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City of New-York, fc. [blank] Esq; Mayor of the City of New-York. To the Sheriff, Constables, and other Her Majestys Officers within the said City, Greeting. Know Ye, That I have Licensed, and by these presents do Liscence [sic] [blank] of the City aforesaid, [blank] to sell Wine, Beer, Brandy, Rum Syder, or any other sorts of strong Liquors by Retail, in h [blank] House [blank] until the Twenty Fifth day of March next ensuing the Date hereof, and have bound h [blank] by Recognizance, with Surety, in the Sum of Twenty Pounds, to the use of her Majesty, the Queen, that h [blank] shall keep and maintain good Rule and Order, and not use or suffer any unlawful Games or Meetings in h [blank] said house, but do according to Law in that behalf provided. In Witness whereof I have hereunto subscribed my Name, and caused the common Seal of the said City to be affixed the [blank] day of [blank] in the [blank] year of the Reign of our Soveraign Lady ANNE, by the Grace of God, Queen of Great Britain, France and Ireland, Defender of the Faith, &c. Annoq; Domini One Thousand seven hundred and [blank]

[New York: William Bradford, 1707-1714, broadside, half-sheet, oblong folio, measuring 11 ½ by 7 ¼ inches, printed on laid, watermarked paper, paper lightly browned, else very good.

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The earliest known retail liquor license at least for New York City, printed by William Bradford who was the royal printer in New York during the reign of Queen Anne, 1702-1714, and the only printer working in New York during that time. Bradford (1663-1752) was the “pioneering printer of the English middle colonies”, and set up the first press in Pennsylvania in 1685, and the first in New York, where he resettled in 1693. (DAB).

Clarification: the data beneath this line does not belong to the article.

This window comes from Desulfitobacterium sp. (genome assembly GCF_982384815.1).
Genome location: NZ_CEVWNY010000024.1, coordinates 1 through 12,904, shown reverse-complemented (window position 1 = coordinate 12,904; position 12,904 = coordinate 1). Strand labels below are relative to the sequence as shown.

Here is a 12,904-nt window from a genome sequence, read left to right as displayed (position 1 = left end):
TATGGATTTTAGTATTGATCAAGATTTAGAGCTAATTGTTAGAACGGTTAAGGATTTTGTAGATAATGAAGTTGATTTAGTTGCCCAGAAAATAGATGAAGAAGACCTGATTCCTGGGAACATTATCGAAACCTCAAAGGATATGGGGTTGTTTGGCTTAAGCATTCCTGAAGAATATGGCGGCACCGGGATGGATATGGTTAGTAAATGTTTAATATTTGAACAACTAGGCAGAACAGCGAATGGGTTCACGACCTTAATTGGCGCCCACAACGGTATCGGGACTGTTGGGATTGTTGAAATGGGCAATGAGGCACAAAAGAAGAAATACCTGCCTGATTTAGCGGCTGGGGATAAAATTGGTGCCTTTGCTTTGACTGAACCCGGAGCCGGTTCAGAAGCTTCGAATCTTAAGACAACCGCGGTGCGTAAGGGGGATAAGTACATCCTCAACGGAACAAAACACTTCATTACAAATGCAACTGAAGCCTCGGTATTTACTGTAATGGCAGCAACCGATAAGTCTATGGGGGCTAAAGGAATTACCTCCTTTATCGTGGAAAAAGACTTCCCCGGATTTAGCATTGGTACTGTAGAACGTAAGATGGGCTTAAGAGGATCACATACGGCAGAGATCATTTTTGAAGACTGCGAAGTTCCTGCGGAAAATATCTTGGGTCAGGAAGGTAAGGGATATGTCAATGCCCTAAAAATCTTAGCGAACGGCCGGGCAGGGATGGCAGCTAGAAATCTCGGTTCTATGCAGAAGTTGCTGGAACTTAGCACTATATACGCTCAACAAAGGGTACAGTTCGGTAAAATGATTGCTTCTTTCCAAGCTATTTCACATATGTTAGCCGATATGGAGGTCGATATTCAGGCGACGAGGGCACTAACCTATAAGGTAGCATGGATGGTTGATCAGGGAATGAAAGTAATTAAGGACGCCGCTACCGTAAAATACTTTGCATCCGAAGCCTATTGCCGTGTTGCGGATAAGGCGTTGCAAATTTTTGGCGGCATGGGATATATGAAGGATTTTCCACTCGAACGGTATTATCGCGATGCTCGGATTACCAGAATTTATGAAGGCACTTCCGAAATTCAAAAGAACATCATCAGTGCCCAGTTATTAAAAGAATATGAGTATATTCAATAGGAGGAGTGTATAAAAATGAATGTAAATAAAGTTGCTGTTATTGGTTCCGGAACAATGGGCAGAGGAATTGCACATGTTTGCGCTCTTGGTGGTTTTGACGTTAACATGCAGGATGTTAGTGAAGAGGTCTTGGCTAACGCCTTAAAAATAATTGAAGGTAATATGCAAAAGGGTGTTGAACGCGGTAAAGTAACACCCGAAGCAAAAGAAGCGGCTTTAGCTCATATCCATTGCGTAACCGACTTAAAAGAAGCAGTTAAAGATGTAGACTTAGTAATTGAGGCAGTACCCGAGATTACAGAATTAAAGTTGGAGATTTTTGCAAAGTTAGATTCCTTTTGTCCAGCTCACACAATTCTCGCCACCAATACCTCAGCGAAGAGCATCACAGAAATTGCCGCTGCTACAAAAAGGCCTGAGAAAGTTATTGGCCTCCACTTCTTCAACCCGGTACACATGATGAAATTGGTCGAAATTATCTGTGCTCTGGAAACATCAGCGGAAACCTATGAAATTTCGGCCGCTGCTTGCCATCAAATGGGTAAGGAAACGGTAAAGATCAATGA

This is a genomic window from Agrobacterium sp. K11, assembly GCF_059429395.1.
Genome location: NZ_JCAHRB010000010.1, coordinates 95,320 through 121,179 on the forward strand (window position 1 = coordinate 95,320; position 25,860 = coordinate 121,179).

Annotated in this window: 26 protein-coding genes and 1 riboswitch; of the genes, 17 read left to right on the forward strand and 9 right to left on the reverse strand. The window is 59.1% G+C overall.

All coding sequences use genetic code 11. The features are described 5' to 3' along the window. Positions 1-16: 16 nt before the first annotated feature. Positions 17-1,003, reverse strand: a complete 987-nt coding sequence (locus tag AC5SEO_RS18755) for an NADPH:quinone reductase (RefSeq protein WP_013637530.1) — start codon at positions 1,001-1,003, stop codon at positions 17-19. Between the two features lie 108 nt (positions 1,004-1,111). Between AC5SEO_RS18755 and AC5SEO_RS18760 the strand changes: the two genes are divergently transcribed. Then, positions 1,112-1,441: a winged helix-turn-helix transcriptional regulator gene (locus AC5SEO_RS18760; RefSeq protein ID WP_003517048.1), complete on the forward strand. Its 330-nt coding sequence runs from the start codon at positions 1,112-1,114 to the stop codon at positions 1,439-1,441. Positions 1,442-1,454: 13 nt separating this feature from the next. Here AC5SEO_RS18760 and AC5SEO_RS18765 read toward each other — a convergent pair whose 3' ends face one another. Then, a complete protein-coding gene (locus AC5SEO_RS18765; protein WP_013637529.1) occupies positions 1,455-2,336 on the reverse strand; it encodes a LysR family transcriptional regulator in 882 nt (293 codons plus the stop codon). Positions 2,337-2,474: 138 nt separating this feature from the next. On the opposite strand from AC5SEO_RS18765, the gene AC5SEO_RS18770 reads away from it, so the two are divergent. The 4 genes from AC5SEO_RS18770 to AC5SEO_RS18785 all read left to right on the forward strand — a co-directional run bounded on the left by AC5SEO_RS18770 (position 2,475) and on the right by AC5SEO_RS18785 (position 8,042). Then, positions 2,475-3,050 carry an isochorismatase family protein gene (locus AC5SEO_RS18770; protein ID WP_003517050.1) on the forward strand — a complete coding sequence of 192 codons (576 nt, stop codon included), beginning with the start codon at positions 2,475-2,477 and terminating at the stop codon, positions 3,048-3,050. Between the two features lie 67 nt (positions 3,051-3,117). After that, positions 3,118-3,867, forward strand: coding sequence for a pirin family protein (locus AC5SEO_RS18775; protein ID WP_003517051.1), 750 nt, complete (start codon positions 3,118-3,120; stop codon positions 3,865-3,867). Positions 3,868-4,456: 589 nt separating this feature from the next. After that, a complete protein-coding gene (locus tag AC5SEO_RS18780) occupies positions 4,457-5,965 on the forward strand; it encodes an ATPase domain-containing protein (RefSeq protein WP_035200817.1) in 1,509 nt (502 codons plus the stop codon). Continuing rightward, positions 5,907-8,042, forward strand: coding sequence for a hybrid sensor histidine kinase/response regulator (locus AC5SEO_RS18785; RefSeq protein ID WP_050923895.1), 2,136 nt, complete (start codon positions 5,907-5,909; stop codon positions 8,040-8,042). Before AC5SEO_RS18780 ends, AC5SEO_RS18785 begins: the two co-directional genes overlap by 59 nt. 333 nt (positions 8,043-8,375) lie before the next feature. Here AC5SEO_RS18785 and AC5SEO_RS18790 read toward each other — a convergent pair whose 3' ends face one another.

This broadside was meant to be completed in manuscript. The text makes clear that both men and women were eligible to be licensed tavern keepers, the blanks could either he completed, his, or hers.


      This is styled “in the reign of … Anne … Queen of Great Britain…” which would place it between 1707 when Great Britain was created under the Acts of Union between England and Scotland, and 1714, within the second decade of New York printing. The broadside is interesting because the license was not granted solely as means of taxation, but its broader purpose, as stated within the text, was a means of social control, the suppression of gambling, politically disruptive “meetings” etc.


OCLC lists four holdings (NYPL, LCP, AAS, NYHS).